The formulation of research questions is associated with determining the criteria for the proposed study. According to Creswell and Poth (2016), they should not be excessively strict since it can limit the amount of information to be collected and analyzed. Patient characteristics, study design, the perceived need for care, and settings are the key categories that shape the core of the proposed study. Taking into account that the purpose is to understand the role of SES in perceptions of the need for care, the following questions are formulated:

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  • How do older adults of ethnic minority groups with low SES, having depression, anxiety, and other mental disorders, identify their need for mental health care?
  • What are the perceived barriers of ethnic minority groups with low SES regarding the use of psychotherapy?
  • How to make mental health care more accessible for older adults of ethnic minority groups with low SES, having depression, anxiety, and other mental disorders?

These research questions will allow for studying the identified problem by collecting information directly from the patients and assessing with regards to their medical data. The answers given by patients will be processed to address the above research questions and make relevant conclusions. Some recommendations for improving access to therapy for the given population will be provided.


Assari, S. (2017). Social determinants of depression: The intersections of race, gender, and socioeconomic status. Brain Sciences, 7(12), 156-168.

Becker, J. C., Kraus, M. W., & Rheinschmidt-Same, M. (2017). Cultural expressions of social class and their implications for group-related beliefs and behaviors. Journal of Social Issues, 73(1), 158-174.

Brenes, G. A., Danhauer, S. C., Lyles, M. F., Hogan, P. E., & Miller, M. E. (2015). Barriers to mental health treatment in rural older adults. The American Journal of Geriatric Psychiatry, 23(11), 1172-1178.

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Creedon, T. B., & Cook, B. L. (2016). Access to mental health care increased but not for substance use, while disparities remain. Health Affairs, 35(6), 1017-1021.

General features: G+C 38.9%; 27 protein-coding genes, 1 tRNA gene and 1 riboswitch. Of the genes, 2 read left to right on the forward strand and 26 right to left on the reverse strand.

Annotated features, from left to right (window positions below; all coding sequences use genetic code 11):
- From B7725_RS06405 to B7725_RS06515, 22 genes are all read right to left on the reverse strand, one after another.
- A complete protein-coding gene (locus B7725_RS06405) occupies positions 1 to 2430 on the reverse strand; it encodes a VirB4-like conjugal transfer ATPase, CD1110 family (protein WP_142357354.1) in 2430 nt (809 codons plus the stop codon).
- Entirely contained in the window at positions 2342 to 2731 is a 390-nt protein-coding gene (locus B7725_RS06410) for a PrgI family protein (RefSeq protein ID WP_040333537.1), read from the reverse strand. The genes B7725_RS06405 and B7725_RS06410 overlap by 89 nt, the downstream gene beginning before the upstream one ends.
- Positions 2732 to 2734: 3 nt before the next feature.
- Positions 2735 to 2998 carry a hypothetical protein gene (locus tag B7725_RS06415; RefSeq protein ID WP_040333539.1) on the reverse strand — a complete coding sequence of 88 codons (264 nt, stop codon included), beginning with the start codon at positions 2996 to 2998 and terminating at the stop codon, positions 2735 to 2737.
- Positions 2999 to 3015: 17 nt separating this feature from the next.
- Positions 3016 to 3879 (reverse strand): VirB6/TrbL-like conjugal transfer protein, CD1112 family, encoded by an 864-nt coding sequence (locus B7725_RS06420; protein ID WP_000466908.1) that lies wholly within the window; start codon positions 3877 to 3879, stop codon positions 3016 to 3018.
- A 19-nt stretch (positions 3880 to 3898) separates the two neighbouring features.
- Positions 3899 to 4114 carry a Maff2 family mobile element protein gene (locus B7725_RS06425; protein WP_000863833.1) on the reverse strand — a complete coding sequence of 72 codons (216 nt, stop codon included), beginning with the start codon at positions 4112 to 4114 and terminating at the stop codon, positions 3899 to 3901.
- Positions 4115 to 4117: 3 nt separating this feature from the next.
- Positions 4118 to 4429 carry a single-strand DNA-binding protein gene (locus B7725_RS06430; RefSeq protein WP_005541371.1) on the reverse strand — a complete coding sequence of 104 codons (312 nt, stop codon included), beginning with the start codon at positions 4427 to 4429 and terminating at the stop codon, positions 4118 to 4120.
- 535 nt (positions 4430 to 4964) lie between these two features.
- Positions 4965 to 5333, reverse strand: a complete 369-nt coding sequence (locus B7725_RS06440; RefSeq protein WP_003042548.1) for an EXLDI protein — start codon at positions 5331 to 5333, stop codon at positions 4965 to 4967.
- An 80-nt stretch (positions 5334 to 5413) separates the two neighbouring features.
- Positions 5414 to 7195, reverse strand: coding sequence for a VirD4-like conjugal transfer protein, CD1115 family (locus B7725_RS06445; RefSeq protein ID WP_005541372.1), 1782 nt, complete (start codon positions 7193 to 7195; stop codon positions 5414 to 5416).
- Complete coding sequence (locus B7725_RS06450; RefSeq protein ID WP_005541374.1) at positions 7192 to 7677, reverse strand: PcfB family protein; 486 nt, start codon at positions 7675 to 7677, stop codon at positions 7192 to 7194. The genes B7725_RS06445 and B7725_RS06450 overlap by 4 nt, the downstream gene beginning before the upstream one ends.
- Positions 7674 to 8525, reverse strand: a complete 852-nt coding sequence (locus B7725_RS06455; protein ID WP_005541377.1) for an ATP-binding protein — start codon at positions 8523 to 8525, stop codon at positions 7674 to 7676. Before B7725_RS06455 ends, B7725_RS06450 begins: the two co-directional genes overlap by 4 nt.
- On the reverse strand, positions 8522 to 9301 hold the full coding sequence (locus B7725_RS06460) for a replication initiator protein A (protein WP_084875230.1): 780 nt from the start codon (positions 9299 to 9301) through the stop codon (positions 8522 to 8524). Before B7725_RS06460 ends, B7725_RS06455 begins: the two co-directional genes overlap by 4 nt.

Creswell, J. W., & Poth, C. N. (2016). Qualitative inquiry and research design: Choosing among five approaches (4th ed.). Sage.

Delgadillo, J. (2015). Worlds apart: Social inequalities and psychological care. Counseling and Psychotherapy Research, 18(2), 111-113.

Finegan, M., Firth, N., Wojnarowski, C., & Delgadillo, J. (2018). Associations between socioeconomic status and psychological therapy outcomes: A systematic review and meta‐analysis. Depression and Anxiety, 35(6), 560-573.

Jang, Y., Yoon, H., Chiriboga, D. A., Molinari, V., & Powers, D. A. (2015). Bridging the gap between common mental disorders and service use: The role of self-rated mental health among African Americans. The American Journal of Geriatric Psychiatry, 23(7), 658-665.

Kenning, C., Daker-White, G., Blakemore, A., Panagioti, M., & Waheed, W. (2017). Barriers and facilitators in accessing dementia care by ethnic minority groups: A meta-synthesis of qualitative studies. BMC Psychiatry, 17(1), 316-329.

Manstead, A. (2018). The psychology of social class: How socioeconomic status impacts thought, feelings, and behavior. The British Journal of Social Psychology, 57(2), 267-291.

Villatoro, A. P., Mays, V. M., Ponce, N. A., & Aneshensel, C. S. (2018). Perceived need for mental health care: The intersection of race, ethnicity, gender, and socioeconomic status. Society and Mental Health, 8(1), 1-24.

Wuthrich, V. M., & Frei, J. (2015). Barriers to treatment for older adults seeking psychological therapy. International Psychogeriatrics, 27(7), 1227-1236.

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PsychologyWriting. "Low SES and Access to Therapy." February 1, 2022. https://psychologywriting.com/low-ses-and-access-to-therapy/.